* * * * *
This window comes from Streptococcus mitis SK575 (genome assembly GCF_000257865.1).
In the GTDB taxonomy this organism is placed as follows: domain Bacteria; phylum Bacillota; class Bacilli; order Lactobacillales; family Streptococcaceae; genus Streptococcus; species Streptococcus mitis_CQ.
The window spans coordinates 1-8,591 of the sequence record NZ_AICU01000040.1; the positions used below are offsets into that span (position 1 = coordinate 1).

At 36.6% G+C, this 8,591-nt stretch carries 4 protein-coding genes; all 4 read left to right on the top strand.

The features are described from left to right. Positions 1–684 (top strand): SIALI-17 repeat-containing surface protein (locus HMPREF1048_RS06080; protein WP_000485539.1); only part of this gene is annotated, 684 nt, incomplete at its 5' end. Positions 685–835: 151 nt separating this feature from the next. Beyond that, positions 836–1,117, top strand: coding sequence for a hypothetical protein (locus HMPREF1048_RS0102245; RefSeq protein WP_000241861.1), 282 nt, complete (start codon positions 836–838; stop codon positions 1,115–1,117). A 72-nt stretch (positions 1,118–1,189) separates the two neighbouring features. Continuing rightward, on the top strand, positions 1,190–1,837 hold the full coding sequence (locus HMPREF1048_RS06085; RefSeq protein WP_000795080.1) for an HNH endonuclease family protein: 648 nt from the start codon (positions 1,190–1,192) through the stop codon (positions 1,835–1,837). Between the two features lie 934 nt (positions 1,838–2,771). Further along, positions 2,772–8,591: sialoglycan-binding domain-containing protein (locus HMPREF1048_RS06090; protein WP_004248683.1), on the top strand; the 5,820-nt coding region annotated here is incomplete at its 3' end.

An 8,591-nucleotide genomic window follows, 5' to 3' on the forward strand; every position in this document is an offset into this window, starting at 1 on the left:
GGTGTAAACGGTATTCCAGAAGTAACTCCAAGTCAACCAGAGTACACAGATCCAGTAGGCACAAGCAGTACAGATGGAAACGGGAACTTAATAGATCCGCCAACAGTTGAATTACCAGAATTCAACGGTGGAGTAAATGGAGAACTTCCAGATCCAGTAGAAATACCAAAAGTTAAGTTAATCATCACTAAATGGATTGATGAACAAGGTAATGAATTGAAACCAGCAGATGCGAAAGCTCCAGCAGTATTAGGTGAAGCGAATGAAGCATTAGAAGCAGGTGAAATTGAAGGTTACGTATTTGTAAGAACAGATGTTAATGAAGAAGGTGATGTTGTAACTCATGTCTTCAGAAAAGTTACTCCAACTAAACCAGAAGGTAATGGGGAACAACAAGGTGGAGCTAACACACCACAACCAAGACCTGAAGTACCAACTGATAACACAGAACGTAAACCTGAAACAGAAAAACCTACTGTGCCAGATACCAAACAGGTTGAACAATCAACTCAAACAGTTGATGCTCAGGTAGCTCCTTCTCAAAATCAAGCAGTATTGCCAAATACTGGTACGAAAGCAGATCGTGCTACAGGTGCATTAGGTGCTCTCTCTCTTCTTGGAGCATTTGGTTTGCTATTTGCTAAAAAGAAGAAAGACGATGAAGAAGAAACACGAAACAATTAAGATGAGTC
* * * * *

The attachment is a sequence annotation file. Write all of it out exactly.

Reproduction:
This window comes from Streptococcus mitis SK575 (genome assembly GCF_000257865.1).
In the GTDB taxonomy this organism is placed as follows: domain Bacteria; phylum Bacillota; class Bacilli; order Lactobacillales; family Streptococcaceae; genus Streptococcus; species Streptococcus mitis_CQ.
The window spans coordinates 1-8,591 of the sequence record NZ_AICU01000040.1; the positions used below are offsets into that span (position 1 = coordinate 1).

At 36.6% G+C, this 8,591-nt stretch carries 4 protein-coding genes; all 4 read left to right on the top strand.

The features are described from left to right. Positions 1–684 (top strand): SIALI-17 repeat-containing surface protein (locus HMPREF1048_RS06080; protein WP_000485539.1); only part of this gene is annotated, 684 nt, incomplete at its 5' end. Positions 685–835: 151 nt separating this feature from the next. Beyond that, positions 836–1,117, top strand: coding sequence for a hypothetical protein (locus HMPREF1048_RS0102245; RefSeq protein WP_000241861.1), 282 nt, complete (start codon positions 836–838; stop codon positions 1,115–1,117). A 72-nt stretch (positions 1,118–1,189) separates the two neighbouring features. Continuing rightward, on the top strand, positions 1,190–1,837 hold the full coding sequence (locus HMPREF1048_RS06085; RefSeq protein WP_000795080.1) for an HNH endonuclease family protein: 648 nt from the start codon (positions 1,190–1,192) through the stop codon (positions 1,835–1,837). Between the two features lie 934 nt (positions 1,838–2,771). Further along, positions 2,772–8,591: sialoglycan-binding domain-containing protein (locus HMPREF1048_RS06090; protein WP_004248683.1), on the top strand; the 5,820-nt coding region annotated here is incomplete at its 3' end.

An 8,591-nucleotide genomic window follows, 5' to 3' on the forward strand; every position in this document is an offset into this window, starting at 1 on the left:
GGTGTAAACGGTATTCCAGAAGTAACTCCAAGTCAACCAGAGTACACAGATCCAGTAGGCACAAGCAGTACAGATGGAAACGGGAACTTAATAGATCCGCCAACAGTTGAATTACCAGAATTCAACGGTGGAGTAAATGGAGAACTTCCAGATCCAGTAGAAATACCAAAAGTTAAGTTAATCATCACTAAATGGATTGATGAACAAGGTAATGAATTGAAACCAGCAGATGCGAAAGCTCCAGCAGTATTAGGTGAAGCGAATGAAGCATTAGAAGCAGGTGAAATTGAAGGTTACGTATTTGTAAGAACAGATGTTAATGAAGAAGGTGATGTTGTAACTCATGTCTTCAGAAAAGTTACTCCAACTAAACCAGAAGGTAATGGGGAACAACAAGGTGGAGCTAACACACCACAACCAAGACCTGAAGTACCAACTGATAACACAGAACGTAAACCTGAAACAGAAAAACCTACTGTGCCAGATACCAAACAGGTTGAACAATCAACTCAAACAGTTGATGCTCAGGTAGCTCCTTCTCAAAATCAAGCAGTATTGCCAAATACTGGTACGAAAGCAGATCGTGCTACAGGTGCATTAGGTGCTCTCTCTCTTCTTGGAGCATTTGGTTTGCTATTTGCTAAAAAGAAGAAAGACGATGAAGAAGAAACACGAAACAATTAAGATGAGTC